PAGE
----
Puerto Rico Is Once Again Hit by an Islandwide Blackout

A worker repaired a power line in San Juan, P.R., on Wednesday. A major failure had knocked out the electricity across Puerto Rico.

SAN JUAN, P.R. — After seven months and close to $2.5 billion, almost everybody in hurricane-ravaged Puerto Rico had their lights back on — until a freak accident on Wednesday plunged the entire island once again into darkness.

The Puerto Rico Electric Power Authority had boasted Wednesday morning that less than 3 percent of its customers remained without power, substantially concluding what some estimates called the biggest power failure in United States history. The island of 3.4 million residents was open for business again, government officials said.

It was only a few hours later that an excavator working near a fallen 140-foot transmission tower on the southern part of the island got too close to a high-voltage line. The resulting electrical fault knocked out power to nearly every home and business across the storm-battered American territory, authorities said, a catastrophic failure that could take up to 36 hours to restore.

It was the first time since Hurricane Maria left the island’s power grid in ruins on Sept. 20 that nearly all of the electric company’s 1.5 million customers found themselves in the dark, although another failure less than a week ago had cut power to 870,000 users. Only small pockets generated by microgrids were spared by the latest power loss.

“I’m angry. This is the second time in a row,” Justo González, the electric company’s chief operating officer, said in a telephone interview. “I give the people of Puerto Rico my word: we are going to restore power to every last house.”

Puerto Rican residents, largely resigned to the continuing disruptions, did not seem convinced. “It’s frustrating,” said José Carrillo, 55, whose power was out for three months before being restored in November. “You go three months without electricity and you think you’re getting back to normalcy, and this happens again.”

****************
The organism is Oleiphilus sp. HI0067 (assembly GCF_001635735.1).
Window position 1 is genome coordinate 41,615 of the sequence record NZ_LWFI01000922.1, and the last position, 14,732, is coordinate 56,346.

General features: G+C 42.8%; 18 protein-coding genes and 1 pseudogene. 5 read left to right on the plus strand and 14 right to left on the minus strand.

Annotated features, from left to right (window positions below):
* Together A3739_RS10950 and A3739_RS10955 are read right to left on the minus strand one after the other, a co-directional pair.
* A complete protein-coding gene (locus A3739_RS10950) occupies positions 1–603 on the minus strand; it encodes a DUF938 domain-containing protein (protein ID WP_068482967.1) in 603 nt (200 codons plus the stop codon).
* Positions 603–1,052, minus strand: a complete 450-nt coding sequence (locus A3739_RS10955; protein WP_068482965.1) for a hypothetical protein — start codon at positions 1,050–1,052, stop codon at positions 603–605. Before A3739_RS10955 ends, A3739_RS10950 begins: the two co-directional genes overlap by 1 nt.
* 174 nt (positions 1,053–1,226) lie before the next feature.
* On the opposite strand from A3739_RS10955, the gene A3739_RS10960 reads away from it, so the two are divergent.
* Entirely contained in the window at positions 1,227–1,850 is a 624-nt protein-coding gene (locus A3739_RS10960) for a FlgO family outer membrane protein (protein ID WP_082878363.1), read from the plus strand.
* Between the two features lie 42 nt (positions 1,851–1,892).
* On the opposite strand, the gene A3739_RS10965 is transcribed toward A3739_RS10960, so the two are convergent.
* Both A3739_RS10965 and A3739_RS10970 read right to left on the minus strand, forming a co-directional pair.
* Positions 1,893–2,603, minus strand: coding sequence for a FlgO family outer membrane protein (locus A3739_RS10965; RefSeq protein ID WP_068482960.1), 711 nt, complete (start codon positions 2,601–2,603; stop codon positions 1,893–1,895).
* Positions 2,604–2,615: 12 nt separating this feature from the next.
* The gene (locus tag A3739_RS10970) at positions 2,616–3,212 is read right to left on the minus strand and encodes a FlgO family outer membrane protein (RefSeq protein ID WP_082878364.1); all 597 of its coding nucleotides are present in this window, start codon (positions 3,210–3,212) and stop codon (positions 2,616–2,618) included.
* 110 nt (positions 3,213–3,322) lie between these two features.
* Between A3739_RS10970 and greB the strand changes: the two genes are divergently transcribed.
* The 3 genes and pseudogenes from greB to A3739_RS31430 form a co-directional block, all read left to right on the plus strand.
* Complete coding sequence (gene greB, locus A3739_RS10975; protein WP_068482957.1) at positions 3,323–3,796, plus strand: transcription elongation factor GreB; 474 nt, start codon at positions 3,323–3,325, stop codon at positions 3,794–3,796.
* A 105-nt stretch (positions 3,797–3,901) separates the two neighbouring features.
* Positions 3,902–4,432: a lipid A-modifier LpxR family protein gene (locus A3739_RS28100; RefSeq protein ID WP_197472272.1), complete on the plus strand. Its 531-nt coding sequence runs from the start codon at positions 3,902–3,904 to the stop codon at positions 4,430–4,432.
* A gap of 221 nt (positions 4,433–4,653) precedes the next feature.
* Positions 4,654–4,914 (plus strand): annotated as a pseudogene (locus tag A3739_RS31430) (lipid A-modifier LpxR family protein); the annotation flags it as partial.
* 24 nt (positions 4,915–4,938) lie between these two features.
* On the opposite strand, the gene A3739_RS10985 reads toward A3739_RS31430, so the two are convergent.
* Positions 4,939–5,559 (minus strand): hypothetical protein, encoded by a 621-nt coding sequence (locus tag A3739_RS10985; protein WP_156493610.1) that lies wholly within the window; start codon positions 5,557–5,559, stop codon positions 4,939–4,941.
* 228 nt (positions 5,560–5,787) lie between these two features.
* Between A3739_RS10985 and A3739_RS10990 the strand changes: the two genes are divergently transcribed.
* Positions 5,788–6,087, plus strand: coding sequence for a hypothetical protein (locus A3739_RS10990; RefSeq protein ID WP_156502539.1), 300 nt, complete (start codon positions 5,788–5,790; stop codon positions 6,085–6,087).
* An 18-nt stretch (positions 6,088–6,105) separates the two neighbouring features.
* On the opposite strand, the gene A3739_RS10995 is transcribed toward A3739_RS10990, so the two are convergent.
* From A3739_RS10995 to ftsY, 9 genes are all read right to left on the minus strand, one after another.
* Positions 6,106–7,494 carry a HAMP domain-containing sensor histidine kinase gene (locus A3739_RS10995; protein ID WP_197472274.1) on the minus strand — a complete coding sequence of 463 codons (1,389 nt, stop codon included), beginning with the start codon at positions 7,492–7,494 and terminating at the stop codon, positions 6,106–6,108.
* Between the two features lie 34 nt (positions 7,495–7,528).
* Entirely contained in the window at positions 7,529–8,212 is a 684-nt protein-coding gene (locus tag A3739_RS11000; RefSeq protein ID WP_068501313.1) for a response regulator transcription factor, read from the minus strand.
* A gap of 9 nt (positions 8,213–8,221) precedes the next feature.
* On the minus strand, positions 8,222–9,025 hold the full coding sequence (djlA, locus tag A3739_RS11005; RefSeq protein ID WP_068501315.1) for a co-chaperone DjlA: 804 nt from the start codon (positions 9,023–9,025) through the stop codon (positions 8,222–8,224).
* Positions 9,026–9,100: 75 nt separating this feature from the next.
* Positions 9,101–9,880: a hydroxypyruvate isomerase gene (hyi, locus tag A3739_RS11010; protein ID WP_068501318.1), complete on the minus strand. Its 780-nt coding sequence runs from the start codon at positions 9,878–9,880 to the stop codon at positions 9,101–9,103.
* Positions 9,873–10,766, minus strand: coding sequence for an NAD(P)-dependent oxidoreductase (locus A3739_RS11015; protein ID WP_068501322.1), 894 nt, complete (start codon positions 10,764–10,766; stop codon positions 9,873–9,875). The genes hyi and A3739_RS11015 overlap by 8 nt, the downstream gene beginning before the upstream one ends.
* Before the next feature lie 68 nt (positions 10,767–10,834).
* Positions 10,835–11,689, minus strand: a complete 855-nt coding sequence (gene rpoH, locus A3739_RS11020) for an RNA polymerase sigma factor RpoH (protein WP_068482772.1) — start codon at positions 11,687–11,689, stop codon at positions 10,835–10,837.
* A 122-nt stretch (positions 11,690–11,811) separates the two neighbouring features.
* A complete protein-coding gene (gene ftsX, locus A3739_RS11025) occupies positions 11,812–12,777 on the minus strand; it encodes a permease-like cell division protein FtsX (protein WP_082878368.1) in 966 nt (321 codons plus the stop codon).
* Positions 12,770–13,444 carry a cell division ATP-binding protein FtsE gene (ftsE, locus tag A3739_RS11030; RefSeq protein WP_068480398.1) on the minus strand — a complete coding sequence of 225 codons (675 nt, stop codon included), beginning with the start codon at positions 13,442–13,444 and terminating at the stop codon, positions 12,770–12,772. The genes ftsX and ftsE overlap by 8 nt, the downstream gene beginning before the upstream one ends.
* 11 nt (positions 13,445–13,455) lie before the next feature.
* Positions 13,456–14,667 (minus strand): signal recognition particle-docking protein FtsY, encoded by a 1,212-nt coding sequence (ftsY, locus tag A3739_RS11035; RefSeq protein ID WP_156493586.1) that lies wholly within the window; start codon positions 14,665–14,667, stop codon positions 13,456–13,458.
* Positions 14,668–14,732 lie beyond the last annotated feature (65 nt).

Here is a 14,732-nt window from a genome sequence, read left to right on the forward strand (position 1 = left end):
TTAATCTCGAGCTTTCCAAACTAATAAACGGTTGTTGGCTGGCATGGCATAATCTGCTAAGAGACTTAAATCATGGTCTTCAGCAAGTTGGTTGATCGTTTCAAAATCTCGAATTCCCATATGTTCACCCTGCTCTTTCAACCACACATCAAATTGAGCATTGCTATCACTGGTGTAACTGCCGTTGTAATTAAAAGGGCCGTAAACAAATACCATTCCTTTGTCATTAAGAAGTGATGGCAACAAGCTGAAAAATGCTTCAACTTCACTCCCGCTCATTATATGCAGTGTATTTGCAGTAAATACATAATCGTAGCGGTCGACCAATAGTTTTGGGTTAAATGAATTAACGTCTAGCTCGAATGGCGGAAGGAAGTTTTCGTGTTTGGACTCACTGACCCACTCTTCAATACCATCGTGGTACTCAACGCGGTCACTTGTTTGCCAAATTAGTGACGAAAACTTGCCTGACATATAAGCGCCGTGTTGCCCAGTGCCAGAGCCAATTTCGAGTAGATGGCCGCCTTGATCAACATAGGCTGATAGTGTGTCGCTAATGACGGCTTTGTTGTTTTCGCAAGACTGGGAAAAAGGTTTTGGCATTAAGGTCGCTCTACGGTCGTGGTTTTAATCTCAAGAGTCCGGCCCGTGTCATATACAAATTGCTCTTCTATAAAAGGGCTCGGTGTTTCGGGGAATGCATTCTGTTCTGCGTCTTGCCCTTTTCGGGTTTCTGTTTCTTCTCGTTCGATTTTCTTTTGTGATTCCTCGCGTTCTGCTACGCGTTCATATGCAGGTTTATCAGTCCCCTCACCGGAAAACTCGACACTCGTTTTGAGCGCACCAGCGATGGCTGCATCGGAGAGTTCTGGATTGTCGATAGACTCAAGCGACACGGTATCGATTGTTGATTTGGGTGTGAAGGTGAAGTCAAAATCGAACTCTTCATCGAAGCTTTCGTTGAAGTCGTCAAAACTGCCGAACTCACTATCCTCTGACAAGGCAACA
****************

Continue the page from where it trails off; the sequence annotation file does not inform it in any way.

The utility company scrambled to restore service to the airport, major hospitals and a stadium hosting a Major League Baseball game between the Cleveland Indians and the Minnesota Twins. At the close of business on Wednesday, only 51,000 customers had power again — including the baseball stadium. But by Thursday morning, the agency said it had returned power to more than 1.1 million of customers.

Traffic was at a standstill on Wednesday as the few operational stoplights went black. Schools, shopping centers and businesses closed. A Chili’s restaurant went up in flames as its generator exploded, the fire department said.

Many large hotels in San Juan experienced only a temporary power loss until generators kicked in. The lights flickered and went out for about 30 seconds at the Condado Vanderbilt Hotel, where a news conference was underway to commemorate Roberto Clemente, a Puerto Rico native who played 18 seasons for the Pittsburgh Pirates and died in a plane crash in while delivering aid to earthquake victims in Nicaragua.

“Welcome to Puerto Rico, this is what we know as ‘life,’” Eduardo Perez, a former Major League baseball player and ESPN commentator who was hosting the news conference, told those gathered.

The blackout once again highlighted the fragile nature of Puerto Rico’s power grid, which even after more than $2 billion in repairs managed by the U.S. Army Corps of Engineers, has not been steady.

Power has gone out in the San Juan metropolitan area at least four times since the storm, forcing Puerto Ricans to spend thousands of dollars to fuel generators. Many residents have left all together: nearly 300 schools are expected to close because of a sharp drop in enrollment.

People are afraid to buy more than a few days of food, and they complain that the constant power failures and surges in voltage have ruined household appliances.

José J. Villamil, an economist who works for a disaster management firm, said the blackouts made it very difficult for businesses to move forward because they keep having to spend money on things like voltage regulators.